Our Polish Pierogi workshop was so much more than a cooking class. It reminded us that food is love and food is memory – a way to connect to our heritage and to our own cultural identity. There was no doubt it is all about family – our teacher Angelina, owner of Taste of Poland catering was there with her daughter and Regina from the Auckland Polish Association with her amazing Mama. While most of us were curious cooks and eaters, others had fond memories of their Babcia’s (grandmother’s) pierogi and wanted to learn how to make them.
Pierogi has long history so here are a few “pierogi facts” – they arrived in Poland in the 13th century and are the most well-known Polish dish; pierogi is plural – no one ever eats one; making and eating pierogi is usually a family affair and often saved for significant family celebrations such as birthday’s, Easter and Christmas; October 8th is International Pierogi Day; you must never criticise another family’s pierogi; and there is no etiquette for eating them but usually a lot of laughing.
So what are pierogi? They are dumplings made with dough, filled, and folded into half-circles. They can have a wide range of fillings, the most popular savoury ones are ‘Ruskie’ (mashed potatoes with cheese and fried onion) and ‘Kapusta i Grzybami’ (sauerkraut and mushrooms), other savoury options include minced meat and spinach and cheese. Dessert pierogi are filled with fruit including prunes, cherries, strawberries, blueberries, apples, or jam. Pierogi fillings have been influenced by the new homes of the Polish diaspora.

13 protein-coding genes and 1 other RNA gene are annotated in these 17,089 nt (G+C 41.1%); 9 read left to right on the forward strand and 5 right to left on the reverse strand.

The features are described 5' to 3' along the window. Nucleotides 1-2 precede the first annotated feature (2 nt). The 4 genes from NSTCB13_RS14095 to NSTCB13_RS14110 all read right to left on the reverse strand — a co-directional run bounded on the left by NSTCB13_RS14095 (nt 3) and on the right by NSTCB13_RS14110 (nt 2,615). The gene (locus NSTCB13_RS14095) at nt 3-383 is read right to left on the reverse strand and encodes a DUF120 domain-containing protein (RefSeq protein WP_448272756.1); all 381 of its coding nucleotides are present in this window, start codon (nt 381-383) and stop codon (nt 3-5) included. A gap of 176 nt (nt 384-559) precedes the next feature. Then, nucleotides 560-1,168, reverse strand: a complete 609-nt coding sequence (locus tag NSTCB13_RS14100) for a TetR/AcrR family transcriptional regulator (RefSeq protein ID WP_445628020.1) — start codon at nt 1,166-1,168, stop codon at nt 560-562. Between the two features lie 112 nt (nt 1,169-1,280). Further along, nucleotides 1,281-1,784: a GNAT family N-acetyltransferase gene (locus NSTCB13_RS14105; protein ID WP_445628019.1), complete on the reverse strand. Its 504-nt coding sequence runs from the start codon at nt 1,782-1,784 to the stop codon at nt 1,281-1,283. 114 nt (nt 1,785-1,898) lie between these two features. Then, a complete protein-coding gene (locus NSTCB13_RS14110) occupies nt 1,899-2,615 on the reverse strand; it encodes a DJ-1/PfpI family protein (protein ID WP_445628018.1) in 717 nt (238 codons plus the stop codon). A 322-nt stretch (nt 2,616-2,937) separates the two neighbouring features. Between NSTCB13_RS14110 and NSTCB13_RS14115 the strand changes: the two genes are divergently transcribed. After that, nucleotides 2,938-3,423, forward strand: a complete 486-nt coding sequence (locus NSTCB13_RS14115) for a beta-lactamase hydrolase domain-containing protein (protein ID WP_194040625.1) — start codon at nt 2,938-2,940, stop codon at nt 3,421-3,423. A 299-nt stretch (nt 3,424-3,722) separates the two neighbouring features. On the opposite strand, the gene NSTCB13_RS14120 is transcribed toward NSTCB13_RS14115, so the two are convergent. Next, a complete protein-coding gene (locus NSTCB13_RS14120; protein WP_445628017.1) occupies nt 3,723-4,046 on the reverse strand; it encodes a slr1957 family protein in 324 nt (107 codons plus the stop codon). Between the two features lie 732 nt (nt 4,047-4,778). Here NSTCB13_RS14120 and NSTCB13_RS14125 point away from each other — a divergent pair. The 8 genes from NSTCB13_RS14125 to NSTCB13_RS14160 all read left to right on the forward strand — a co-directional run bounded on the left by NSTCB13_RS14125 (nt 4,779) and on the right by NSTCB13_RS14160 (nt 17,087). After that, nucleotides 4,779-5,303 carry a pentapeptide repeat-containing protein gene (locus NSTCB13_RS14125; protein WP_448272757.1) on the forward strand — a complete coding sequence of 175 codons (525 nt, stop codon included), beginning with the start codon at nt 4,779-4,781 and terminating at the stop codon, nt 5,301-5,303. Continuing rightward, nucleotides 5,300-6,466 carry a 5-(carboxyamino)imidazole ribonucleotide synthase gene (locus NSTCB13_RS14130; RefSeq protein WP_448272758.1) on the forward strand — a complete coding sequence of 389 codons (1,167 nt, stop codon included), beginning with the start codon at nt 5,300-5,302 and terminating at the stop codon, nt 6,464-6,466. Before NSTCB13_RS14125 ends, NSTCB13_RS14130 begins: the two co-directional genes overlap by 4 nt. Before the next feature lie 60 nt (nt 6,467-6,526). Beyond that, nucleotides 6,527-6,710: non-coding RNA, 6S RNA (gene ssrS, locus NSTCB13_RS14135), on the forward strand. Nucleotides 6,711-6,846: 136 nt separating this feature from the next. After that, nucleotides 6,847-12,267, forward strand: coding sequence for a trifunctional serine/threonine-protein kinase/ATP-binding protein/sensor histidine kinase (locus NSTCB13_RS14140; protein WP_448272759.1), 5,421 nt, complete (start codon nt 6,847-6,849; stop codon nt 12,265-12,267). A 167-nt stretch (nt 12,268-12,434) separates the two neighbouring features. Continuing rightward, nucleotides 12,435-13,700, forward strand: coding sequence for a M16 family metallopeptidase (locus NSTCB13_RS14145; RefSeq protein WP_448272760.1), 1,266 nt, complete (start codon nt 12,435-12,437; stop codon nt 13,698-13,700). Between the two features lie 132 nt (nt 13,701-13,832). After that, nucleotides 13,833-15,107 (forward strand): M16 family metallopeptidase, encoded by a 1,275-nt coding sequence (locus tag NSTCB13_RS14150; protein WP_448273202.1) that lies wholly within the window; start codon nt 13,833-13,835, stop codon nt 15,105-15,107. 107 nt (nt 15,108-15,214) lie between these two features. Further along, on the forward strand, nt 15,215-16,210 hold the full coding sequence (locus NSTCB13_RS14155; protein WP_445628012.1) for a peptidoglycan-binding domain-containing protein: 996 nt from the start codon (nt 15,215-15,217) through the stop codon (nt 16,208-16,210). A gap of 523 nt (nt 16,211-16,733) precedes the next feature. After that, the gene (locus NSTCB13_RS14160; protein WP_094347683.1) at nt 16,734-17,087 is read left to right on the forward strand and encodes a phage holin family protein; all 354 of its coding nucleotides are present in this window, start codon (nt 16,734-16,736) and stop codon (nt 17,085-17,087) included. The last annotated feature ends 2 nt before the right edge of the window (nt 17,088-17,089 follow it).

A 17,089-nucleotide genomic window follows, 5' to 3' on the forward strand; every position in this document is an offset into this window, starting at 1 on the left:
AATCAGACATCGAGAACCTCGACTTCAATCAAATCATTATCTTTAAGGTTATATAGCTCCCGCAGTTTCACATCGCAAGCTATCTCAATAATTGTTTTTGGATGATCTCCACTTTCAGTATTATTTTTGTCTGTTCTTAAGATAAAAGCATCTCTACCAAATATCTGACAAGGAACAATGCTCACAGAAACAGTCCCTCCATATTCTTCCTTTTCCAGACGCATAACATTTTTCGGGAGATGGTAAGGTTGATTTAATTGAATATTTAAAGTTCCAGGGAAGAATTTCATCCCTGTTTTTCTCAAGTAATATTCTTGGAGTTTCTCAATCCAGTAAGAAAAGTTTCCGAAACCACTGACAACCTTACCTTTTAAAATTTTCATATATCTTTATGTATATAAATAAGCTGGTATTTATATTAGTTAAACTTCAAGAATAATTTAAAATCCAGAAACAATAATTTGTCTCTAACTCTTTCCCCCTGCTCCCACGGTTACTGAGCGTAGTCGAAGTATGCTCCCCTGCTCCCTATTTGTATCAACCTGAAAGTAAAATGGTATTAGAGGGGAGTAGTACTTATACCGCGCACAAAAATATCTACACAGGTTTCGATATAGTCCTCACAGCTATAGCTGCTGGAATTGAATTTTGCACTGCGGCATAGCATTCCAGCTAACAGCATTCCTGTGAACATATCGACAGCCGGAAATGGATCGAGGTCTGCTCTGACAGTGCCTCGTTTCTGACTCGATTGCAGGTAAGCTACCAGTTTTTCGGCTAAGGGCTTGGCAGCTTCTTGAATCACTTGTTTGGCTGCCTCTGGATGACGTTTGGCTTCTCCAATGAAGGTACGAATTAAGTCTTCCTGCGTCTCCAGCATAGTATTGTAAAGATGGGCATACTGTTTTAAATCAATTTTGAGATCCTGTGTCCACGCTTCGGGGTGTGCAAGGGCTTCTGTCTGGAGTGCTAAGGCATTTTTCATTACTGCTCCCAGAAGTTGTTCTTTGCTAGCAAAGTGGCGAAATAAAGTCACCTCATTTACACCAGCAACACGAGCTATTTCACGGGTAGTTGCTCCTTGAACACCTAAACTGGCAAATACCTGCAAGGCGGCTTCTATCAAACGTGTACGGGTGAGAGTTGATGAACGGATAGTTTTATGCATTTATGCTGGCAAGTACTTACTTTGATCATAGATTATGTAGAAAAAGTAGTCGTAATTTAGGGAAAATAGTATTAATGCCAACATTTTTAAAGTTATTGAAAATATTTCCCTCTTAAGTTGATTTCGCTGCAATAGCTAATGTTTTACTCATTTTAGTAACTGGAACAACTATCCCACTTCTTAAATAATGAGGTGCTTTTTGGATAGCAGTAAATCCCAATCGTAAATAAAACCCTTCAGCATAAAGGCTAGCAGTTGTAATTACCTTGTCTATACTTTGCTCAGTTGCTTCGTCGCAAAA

Once made, the pierogi are boiled and then fried in butter or oil, according to personal recipes and preferences. Fruit pierogi are generally only boiled. Traditional accompaniments vary according to the type of pierogi, Ruskie pierogi are sprinkled with buttery, fried onion and a sprinkle of finely chopped parsley or dill and served with lashings of sour cream. Meat pierogi are often accompanied with ogórki, Polish dill gherkins.
The Polish/New Zealand connection is strong. There have been Polish settlers in New Zealand since the early days of colonisation however, the most well-known are the Pahiatua children who were given safe haven here during World War II. They were followed by many displaced Polish immigrants seeking a new place to call home when they could not return to a post-war Poland. The Polish Heritage Trust Museum in Howick tells the story of Polish people in New Zealand as well as Polish history, culture, and arts. It is a great place to visit.
Traditional Polish artisan foods are available several times a year at the Auckland Polish Association markets.